There are 8 bearing caps holding the cams into their journals. Loosen them as per the fsm's sequence.
NOTE: the intake lobes on cylinder 3 may be engaging the lifters and cause the cam to c*** or bend upon loosening the bearing caps. Using the cam hex and 24mm wrench, you may want to turn the cam slightly clockwise once the gears are off to relieve any pressure. Not too much though.
The caps are marked 2, 3, 4, 5 on the intake side and A, B, C, D on the exhaust side. Standing in front of the car, you will be able to read them. This is how they MUST go back on. Line them up on a paper towel if needed. Actually, I suggest you do it.
Remove the camshafts. They will pull straight up.
Install the new cams into their journals. Pay attention to JWT's supplement. They clearly mark the exhaust and intake cams. Pour some oil on the lobes and bearings. Place them in into the exact same position you removed them.
Put all the bearing caps back into position. Finger tightens the 2 bolts on each cap evenly, so the cap seats even and no bolts crack. Tighten the caps per the FSM using the 1/4" torque wrench. If you don’t have one, just tighten the bolts SNUG. NOT UBER TIGHT.
Do NOT put the thrust bearing cap on yet.
Get the 2 timing gears, and place them on the chain, lining up the marks you made. The small dowel on the exhaust cam will slide into the provided slot on the timing gear. Since you have adjusted the intake cam after gear removal, the intake gear will not line up correctly. Using the 24mm wrench again, spin the cam counter-clockwise while lightly pushing the gear on. It will catch the dowel on the new cam, and you're all good.
Tighten the bolts for the gears down a bit to hold them in place. You must remove ALL old RTV from the grooved channels on the cap before installing it. Make sure all mating surfaces are free of oil. Using the caulk gun, fill the channels with RTV. Replace the thrust bearing cap and tighten per FSM.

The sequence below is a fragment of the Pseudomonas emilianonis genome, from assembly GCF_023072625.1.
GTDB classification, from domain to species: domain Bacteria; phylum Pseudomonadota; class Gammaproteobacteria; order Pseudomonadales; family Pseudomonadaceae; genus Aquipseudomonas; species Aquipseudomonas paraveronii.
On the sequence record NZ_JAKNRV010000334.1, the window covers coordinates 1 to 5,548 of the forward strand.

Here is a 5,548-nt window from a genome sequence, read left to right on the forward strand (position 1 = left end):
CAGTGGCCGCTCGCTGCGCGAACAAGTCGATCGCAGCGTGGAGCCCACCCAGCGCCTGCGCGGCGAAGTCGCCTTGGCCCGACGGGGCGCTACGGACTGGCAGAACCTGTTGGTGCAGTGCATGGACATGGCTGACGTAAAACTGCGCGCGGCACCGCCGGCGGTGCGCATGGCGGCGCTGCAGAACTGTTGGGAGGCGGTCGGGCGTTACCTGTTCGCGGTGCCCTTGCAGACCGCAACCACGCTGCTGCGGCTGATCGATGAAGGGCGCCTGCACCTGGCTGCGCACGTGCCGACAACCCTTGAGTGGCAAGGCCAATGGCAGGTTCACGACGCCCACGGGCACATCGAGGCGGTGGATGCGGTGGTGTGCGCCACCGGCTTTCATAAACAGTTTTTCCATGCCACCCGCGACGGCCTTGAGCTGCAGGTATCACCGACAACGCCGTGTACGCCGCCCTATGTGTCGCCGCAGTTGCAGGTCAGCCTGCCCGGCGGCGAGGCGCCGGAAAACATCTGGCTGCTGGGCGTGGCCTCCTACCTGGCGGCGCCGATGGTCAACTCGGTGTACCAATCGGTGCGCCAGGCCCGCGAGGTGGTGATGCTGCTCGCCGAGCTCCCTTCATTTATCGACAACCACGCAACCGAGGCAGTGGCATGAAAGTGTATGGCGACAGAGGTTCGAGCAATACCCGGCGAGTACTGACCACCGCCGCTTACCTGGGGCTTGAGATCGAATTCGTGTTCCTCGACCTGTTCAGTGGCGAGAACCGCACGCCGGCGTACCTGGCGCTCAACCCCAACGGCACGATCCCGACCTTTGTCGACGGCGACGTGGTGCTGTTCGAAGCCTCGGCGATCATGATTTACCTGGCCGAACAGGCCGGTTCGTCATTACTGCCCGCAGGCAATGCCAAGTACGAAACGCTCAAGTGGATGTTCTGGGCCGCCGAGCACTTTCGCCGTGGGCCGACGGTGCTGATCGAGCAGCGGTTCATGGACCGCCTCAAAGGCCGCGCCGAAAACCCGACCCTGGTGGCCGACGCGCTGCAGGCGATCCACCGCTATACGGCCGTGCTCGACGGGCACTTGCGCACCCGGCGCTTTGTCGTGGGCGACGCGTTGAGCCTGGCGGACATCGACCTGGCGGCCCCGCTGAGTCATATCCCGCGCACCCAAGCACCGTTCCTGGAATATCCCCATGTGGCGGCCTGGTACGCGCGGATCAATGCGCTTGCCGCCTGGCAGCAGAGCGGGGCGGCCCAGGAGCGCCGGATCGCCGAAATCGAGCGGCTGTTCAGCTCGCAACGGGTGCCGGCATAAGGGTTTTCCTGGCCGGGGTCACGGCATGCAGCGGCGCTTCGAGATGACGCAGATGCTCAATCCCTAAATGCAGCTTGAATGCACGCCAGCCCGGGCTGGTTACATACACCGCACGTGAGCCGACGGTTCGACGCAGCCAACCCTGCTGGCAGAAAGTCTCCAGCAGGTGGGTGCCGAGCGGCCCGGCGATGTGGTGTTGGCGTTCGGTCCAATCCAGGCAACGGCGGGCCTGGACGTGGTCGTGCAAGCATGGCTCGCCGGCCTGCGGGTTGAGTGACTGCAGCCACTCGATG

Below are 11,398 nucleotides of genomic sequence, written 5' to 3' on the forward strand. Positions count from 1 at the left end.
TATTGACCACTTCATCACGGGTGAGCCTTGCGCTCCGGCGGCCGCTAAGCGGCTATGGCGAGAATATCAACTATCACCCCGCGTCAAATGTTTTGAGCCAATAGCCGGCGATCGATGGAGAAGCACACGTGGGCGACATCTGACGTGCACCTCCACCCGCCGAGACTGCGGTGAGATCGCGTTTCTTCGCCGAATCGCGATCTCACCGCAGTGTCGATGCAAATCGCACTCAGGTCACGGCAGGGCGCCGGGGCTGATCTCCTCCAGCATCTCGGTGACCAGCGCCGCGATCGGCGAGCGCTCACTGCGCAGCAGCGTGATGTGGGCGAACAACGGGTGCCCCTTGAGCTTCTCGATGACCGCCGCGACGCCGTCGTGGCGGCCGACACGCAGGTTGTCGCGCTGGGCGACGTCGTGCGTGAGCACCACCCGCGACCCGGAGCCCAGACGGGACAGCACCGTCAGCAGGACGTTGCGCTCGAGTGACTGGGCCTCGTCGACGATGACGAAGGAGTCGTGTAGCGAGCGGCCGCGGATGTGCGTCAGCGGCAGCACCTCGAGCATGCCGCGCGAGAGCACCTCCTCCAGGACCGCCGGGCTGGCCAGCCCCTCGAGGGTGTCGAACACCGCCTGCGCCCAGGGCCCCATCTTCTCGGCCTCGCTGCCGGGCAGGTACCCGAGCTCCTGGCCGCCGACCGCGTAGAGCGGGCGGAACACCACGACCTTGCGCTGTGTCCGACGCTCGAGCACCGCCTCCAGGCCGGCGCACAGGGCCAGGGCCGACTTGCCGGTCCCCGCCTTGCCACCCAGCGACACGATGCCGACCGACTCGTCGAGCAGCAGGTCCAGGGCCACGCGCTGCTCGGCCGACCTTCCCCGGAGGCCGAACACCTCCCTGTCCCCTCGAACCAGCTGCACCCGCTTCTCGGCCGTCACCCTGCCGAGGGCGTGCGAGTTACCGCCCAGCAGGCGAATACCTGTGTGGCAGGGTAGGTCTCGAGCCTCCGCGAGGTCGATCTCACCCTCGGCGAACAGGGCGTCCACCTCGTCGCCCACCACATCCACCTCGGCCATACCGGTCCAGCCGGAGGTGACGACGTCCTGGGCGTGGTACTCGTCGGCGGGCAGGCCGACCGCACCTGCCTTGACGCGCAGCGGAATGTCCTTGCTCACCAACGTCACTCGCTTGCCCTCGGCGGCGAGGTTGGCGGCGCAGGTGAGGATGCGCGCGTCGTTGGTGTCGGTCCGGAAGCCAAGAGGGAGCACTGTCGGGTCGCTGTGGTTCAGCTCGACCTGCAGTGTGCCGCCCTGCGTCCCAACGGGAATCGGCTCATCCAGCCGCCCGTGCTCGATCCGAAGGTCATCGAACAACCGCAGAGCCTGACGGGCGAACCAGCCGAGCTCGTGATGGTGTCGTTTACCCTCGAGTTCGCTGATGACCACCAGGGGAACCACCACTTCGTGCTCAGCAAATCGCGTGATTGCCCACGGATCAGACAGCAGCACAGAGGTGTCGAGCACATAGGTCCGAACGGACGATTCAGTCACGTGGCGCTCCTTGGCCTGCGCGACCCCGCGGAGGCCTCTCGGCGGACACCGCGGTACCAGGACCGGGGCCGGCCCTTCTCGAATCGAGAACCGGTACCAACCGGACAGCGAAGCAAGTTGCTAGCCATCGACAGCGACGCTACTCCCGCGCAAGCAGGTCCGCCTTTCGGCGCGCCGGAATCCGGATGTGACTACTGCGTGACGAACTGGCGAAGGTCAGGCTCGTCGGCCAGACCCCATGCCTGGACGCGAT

Replace the 4 bolts from the opposite side of the thrust bearing cap to hold it onto the gear housing. Remember those? Good.
Place the 24mm wrench on the intake cam hex, and the 17mm socket with 1/2" torque wrench on the bolt. Torque per FSM. Then do the same for the exhaust gear.
Replace the black chain guide plate at the top of the cam gear housing. It will slide back in.
relieve pressure on the tensioner plug and remover the object you used for a stopper pin. You are almost done.
Scrape any old RTV off of the gear cover and mating surface on the housing. Fill the channels on the cover with new RTV.
Place some oil on the o-ring and push it back into its groove. Quickly place the gear cover back onto the housing. Bolt it down.
Replace valve cover and tighten per FSM. If you want, use some black RTV on the bottom of the gasket (so it seals between the cover and head better).
Replace the grounding wires to the cam gear cover.
Replace/ re-route the accessory belt.
Replace the fender lining. Replace the wheel.
Add about .25 quarts of oil to make up for any that is lost.
Wait about 30 minutes for the RTV to begin to set. Start the car and let it run for about 3 minutes. This will put heat into the RTV and allow it to cure faster. Let the car sit for an hour. Follow that by about 15 minutes of light driving below 30 mph to re-lube everything and put some more heat into the RTV. Let the car sit until the visible RTV has developed a good skin.
Drive lightly for the first 24 hours, and then follow normal new-motor break in for 100 miles. Do not exceed 4000 rpm.
After 100 miles, come back here and thank me for taking my time for helping you guys out.
Remember, be careful. I may have missed some minor details that only some people may encounter during installation, but as of yet this is the best install how-to out there.
If you find any errors, please let me know.